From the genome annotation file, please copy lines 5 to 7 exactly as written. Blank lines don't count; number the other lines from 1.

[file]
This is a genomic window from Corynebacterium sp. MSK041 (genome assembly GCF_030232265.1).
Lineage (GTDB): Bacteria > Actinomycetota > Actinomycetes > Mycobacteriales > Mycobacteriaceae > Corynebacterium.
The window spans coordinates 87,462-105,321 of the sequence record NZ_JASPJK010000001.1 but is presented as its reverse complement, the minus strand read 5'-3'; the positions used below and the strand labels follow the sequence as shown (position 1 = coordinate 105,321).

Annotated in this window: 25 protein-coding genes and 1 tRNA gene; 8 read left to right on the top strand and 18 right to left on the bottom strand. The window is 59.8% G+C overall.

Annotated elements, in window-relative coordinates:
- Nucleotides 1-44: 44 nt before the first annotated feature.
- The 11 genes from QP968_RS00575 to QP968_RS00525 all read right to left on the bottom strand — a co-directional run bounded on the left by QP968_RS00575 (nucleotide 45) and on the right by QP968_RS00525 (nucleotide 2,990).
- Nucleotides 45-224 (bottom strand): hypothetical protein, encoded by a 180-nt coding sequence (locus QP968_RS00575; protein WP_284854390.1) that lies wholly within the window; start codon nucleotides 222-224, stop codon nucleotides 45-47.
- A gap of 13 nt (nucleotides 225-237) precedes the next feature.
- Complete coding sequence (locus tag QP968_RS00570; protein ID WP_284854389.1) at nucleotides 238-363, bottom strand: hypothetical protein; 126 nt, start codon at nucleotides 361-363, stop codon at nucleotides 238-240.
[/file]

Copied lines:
Annotated elements, in window-relative coordinates:
- Nucleotides 1-44: 44 nt before the first annotated feature.
- The 11 genes from QP968_RS00575 to QP968_RS00525 all read right to left on the bottom strand — a co-directional run bounded on the left by QP968_RS00575 (nucleotide 45) and on the right by QP968_RS00525 (nucleotide 2,990).